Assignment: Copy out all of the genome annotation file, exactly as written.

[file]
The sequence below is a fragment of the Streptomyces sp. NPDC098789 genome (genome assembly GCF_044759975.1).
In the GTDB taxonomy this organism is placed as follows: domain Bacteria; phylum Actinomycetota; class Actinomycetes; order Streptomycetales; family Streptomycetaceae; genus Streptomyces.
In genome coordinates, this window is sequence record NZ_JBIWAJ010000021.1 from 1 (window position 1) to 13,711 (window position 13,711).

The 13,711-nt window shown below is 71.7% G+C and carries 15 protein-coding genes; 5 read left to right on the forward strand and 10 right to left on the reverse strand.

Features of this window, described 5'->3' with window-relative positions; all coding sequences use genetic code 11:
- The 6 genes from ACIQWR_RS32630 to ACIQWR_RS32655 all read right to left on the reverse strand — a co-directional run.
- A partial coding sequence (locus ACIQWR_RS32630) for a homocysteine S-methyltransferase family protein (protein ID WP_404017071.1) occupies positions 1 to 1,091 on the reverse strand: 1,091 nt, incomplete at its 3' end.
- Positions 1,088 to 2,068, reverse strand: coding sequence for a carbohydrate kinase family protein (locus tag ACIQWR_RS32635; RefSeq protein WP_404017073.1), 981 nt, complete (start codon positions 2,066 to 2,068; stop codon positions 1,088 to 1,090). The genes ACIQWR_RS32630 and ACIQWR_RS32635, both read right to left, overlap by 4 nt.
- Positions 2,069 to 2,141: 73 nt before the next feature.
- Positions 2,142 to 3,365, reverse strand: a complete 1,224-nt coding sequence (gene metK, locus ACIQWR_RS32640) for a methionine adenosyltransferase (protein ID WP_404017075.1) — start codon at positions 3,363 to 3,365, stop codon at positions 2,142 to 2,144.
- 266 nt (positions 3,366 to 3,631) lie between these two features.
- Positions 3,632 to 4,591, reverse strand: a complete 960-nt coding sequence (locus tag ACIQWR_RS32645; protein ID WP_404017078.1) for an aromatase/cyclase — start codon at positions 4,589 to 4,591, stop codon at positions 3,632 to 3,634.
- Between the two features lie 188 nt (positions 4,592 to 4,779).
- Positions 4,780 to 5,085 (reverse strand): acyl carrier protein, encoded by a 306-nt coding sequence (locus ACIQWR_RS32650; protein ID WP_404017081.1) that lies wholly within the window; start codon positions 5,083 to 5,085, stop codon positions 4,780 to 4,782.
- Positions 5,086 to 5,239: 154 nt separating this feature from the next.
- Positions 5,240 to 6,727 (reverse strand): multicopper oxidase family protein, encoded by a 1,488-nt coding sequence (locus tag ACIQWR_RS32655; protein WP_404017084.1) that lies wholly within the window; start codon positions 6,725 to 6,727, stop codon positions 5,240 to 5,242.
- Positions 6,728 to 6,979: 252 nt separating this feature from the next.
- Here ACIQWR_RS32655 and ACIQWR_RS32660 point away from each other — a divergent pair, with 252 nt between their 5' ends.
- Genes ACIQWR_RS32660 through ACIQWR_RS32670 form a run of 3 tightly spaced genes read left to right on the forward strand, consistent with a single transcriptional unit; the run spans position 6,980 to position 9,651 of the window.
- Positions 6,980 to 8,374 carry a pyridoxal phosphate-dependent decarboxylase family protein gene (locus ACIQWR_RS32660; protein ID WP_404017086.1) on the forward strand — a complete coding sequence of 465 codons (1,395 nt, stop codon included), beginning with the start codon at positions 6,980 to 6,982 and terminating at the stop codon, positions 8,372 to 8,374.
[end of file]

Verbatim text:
The sequence below is a fragment of the Streptomyces sp. NPDC098789 genome (genome assembly GCF_044759975.1).
In the GTDB taxonomy this organism is placed as follows: domain Bacteria; phylum Actinomycetota; class Actinomycetes; order Streptomycetales; family Streptomycetaceae; genus Streptomyces.
In genome coordinates, this window is sequence record NZ_JBIWAJ010000021.1 from 1 (window position 1) to 13,711 (window position 13,711).

The 13,711-nt window shown below is 71.7% G+C and carries 15 protein-coding genes; 5 read left to right on the forward strand and 10 right to left on the reverse strand.

Features of this window, described 5'->3' with window-relative positions; all coding sequences use genetic code 11:
- The 6 genes from ACIQWR_RS32630 to ACIQWR_RS32655 all read right to left on the reverse strand — a co-directional run.
- A partial coding sequence (locus ACIQWR_RS32630) for a homocysteine S-methyltransferase family protein (protein ID WP_404017071.1) occupies positions 1 to 1,091 on the reverse strand: 1,091 nt, incomplete at its 3' end.
- Positions 1,088 to 2,068, reverse strand: coding sequence for a carbohydrate kinase family protein (locus tag ACIQWR_RS32635; RefSeq protein WP_404017073.1), 981 nt, complete (start codon positions 2,066 to 2,068; stop codon positions 1,088 to 1,090). The genes ACIQWR_RS32630 and ACIQWR_RS32635, both read right to left, overlap by 4 nt.
- Positions 2,069 to 2,141: 73 nt before the next feature.
- Positions 2,142 to 3,365, reverse strand: a complete 1,224-nt coding sequence (gene metK, locus ACIQWR_RS32640) for a methionine adenosyltransferase (protein ID WP_404017075.1) — start codon at positions 3,363 to 3,365, stop codon at positions 2,142 to 2,144.
- 266 nt (positions 3,366 to 3,631) lie between these two features.
- Positions 3,632 to 4,591, reverse strand: a complete 960-nt coding sequence (locus tag ACIQWR_RS32645; protein ID WP_404017078.1) for an aromatase/cyclase — start codon at positions 4,589 to 4,591, stop codon at positions 3,632 to 3,634.
- Between the two features lie 188 nt (positions 4,592 to 4,779).
- Positions 4,780 to 5,085 (reverse strand): acyl carrier protein, encoded by a 306-nt coding sequence (locus ACIQWR_RS32650; protein ID WP_404017081.1) that lies wholly within the window; start codon positions 5,083 to 5,085, stop codon positions 4,780 to 4,782.
- Positions 5,086 to 5,239: 154 nt separating this feature from the next.
- Positions 5,240 to 6,727 (reverse strand): multicopper oxidase family protein, encoded by a 1,488-nt coding sequence (locus tag ACIQWR_RS32655; protein WP_404017084.1) that lies wholly within the window; start codon positions 6,725 to 6,727, stop codon positions 5,240 to 5,242.
- Positions 6,728 to 6,979: 252 nt separating this feature from the next.
- Here ACIQWR_RS32655 and ACIQWR_RS32660 point away from each other — a divergent pair, with 252 nt between their 5' ends.
- Genes ACIQWR_RS32660 through ACIQWR_RS32670 form a run of 3 tightly spaced genes read left to right on the forward strand, consistent with a single transcriptional unit; the run spans position 6,980 to position 9,651 of the window.
- Positions 6,980 to 8,374 carry a pyridoxal phosphate-dependent decarboxylase family protein gene (locus ACIQWR_RS32660; protein ID WP_404017086.1) on the forward strand — a complete coding sequence of 465 codons (1,395 nt, stop codon included), beginning with the start codon at positions 6,980 to 6,982 and terminating at the stop codon, positions 8,372 to 8,374.